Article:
Human Motivation & Affective Neuroscience Lab
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Latest News: 4 Dezember 2014
Why the power-motivated are better at parking their cars

In a new study accepted for publication in the journal Adaptive Human Behavior and Physiology, Dr. Oliver Schultheiss and Melanie Zimni report that higher levels of the implicit power motive are associated with better spatial cognition (see Figure 1). They found this association in a sample of 81 research participants who first completed a picture-story measure of power motivation and then worked on a task that required them to mentally rotate and compare three-dimensional objects (see Figure 2). As Schultheiss, director of the Human Motivation and Affective Neuroscience Lab, explains, “The reason why we looked for and actually found this relationship is that both spatial abilities and power motivation are affected by testosterone levels: Higher testosterone is associated with more power motivation and also with better mental rotation performance – up to a tipping point when even more testosterone would harm spatial ability. That’s why we think it’s intriguing that the need for power also shows evidence of such a curvilinear relationship with spatial ability.”

In their study, Schultheiss and Zimni also found evidence that a variant of the power motive, the inhibited power motive, is associated with the ratio of the second to fourth digit (called 2D:4D ratio). The 2D:4D ratio is considered to be a marker of testosterone exposure in utero and may therefore index to what extent the developing brain was influenced by this hormone, too. The authors observed that inhibited power motivation was associated with a more male-type 2D:4D pattern. “We were very excited to see this association and have been able to replicate it in others data sets,“ explains Schultheiss. “The finding suggests that power motivation has a deep developmental root extending all the way to prenatal times.”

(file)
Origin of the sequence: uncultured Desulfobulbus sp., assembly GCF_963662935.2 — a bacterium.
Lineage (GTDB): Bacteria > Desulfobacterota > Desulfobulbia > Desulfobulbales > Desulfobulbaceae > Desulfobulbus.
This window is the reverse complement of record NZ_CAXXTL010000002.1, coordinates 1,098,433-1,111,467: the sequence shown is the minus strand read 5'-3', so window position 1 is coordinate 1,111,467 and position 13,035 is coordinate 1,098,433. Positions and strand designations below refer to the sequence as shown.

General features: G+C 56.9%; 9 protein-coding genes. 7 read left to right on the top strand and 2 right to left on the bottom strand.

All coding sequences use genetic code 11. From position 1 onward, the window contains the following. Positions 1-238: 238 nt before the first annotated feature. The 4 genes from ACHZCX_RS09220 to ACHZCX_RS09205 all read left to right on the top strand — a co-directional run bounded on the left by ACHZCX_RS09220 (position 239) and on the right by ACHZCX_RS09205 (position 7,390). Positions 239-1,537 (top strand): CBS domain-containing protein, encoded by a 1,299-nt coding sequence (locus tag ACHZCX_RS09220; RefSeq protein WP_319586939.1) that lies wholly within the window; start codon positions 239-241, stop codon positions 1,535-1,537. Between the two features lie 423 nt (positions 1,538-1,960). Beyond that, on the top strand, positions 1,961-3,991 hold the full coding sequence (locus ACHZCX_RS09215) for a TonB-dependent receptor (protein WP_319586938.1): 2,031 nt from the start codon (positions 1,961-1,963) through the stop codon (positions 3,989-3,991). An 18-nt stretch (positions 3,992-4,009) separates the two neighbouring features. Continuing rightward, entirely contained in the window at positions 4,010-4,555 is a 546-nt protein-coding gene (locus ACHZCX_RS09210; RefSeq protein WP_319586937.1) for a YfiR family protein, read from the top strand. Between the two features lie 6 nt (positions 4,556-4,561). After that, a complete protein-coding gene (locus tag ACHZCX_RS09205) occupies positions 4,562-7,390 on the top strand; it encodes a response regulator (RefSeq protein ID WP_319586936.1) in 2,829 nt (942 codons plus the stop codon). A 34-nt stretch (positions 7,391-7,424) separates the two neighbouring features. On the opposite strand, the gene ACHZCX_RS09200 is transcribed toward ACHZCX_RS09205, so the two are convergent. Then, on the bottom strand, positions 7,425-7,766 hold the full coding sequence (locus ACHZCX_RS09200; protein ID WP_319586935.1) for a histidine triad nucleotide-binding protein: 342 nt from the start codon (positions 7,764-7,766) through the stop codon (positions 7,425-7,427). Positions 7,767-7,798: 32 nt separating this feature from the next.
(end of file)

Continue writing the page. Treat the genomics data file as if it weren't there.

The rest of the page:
Power Motive and Spatial Cognition

Figure 1. Higher levels of implicit power motivation are associated with better performance on the mental rotation task, both in a linear and a curvilinear manner.


Figure 2. Illustration of the mental rotation task: Is the object on the left the same as the one on the right?


Previous releases:

New meta-analysis: Low to no correlation between implicit and explicit motive measures

Content-coding motive measures can be approcimated with automated word counts

Exploiting the full potential of thematic apperception through profile analysis

High progesterone is associated with less coherent brains (August 2012)

What color naming speed reveals about the wisdom of one's goal choices (December 2010)

Are you high on testosterone and is that a good thing? Listen to Podcast of interview with Dr. Oliver Schultheiss on UM NewsService

New edited book on implicit motives available (October 2009)

What the word "not" may reveal about your ability to handle stress (October 2008)

Estrogen fuels female power (February 2008)

High-testosterone people reinforced by others’ anger, new study finds (February 2007)

Study finds US students more motivated to achieve, less power-hungry than German students (August 2006)

Are all people stressed out by a defeat or does it hurt some more than others? (April 2006)

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